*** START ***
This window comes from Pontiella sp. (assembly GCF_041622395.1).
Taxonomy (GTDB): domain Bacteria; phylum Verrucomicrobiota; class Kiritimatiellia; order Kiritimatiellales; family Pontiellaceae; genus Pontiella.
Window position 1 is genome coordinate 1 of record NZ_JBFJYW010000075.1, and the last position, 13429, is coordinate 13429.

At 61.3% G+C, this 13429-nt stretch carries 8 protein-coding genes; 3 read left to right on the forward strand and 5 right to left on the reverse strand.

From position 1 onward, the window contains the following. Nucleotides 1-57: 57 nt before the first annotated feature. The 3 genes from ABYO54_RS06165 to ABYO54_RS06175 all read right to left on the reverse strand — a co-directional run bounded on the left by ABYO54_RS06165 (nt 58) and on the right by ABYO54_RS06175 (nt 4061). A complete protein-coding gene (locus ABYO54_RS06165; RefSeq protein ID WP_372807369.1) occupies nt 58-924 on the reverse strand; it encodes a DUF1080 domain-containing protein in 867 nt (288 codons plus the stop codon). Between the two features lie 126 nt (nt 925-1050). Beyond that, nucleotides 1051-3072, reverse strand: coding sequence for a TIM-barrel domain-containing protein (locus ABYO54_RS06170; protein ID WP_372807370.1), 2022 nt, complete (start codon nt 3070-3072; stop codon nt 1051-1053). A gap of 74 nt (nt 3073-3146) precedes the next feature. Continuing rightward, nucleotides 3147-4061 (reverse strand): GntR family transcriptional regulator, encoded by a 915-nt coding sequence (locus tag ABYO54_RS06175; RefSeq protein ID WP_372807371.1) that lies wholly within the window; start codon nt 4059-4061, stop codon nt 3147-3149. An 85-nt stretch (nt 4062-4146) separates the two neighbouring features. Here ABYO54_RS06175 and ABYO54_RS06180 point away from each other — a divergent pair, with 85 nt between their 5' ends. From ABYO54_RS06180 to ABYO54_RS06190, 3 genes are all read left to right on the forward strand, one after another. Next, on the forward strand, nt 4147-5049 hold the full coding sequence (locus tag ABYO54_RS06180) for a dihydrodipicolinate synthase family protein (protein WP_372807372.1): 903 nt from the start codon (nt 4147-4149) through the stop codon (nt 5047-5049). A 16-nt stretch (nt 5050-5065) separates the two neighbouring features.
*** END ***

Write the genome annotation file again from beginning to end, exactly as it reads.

This window comes from Pontiella sp. (assembly GCF_041622395.1).
Taxonomy (GTDB): domain Bacteria; phylum Verrucomicrobiota; class Kiritimatiellia; order Kiritimatiellales; family Pontiellaceae; genus Pontiella.
Window position 1 is genome coordinate 1 of record NZ_JBFJYW010000075.1, and the last position, 13429, is coordinate 13429.

At 61.3% G+C, this 13429-nt stretch carries 8 protein-coding genes; 3 read left to right on the forward strand and 5 right to left on the reverse strand.

From position 1 onward, the window contains the following. Nucleotides 1-57: 57 nt before the first annotated feature. The 3 genes from ABYO54_RS06165 to ABYO54_RS06175 all read right to left on the reverse strand — a co-directional run bounded on the left by ABYO54_RS06165 (nt 58) and on the right by ABYO54_RS06175 (nt 4061). A complete protein-coding gene (locus ABYO54_RS06165; RefSeq protein ID WP_372807369.1) occupies nt 58-924 on the reverse strand; it encodes a DUF1080 domain-containing protein in 867 nt (288 codons plus the stop codon). Between the two features lie 126 nt (nt 925-1050). Beyond that, nucleotides 1051-3072, reverse strand: coding sequence for a TIM-barrel domain-containing protein (locus ABYO54_RS06170; protein ID WP_372807370.1), 2022 nt, complete (start codon nt 3070-3072; stop codon nt 1051-1053). A gap of 74 nt (nt 3073-3146) precedes the next feature. Continuing rightward, nucleotides 3147-4061 (reverse strand): GntR family transcriptional regulator, encoded by a 915-nt coding sequence (locus tag ABYO54_RS06175; RefSeq protein ID WP_372807371.1) that lies wholly within the window; start codon nt 4059-4061, stop codon nt 3147-3149. An 85-nt stretch (nt 4062-4146) separates the two neighbouring features. Here ABYO54_RS06175 and ABYO54_RS06180 point away from each other — a divergent pair, with 85 nt between their 5' ends. From ABYO54_RS06180 to ABYO54_RS06190, 3 genes are all read left to right on the forward strand, one after another. Next, on the forward strand, nt 4147-5049 hold the full coding sequence (locus tag ABYO54_RS06180) for a dihydrodipicolinate synthase family protein (protein WP_372807372.1): 903 nt from the start codon (nt 4147-4149) through the stop codon (nt 5047-5049). A 16-nt stretch (nt 5050-5065) separates the two neighbouring features.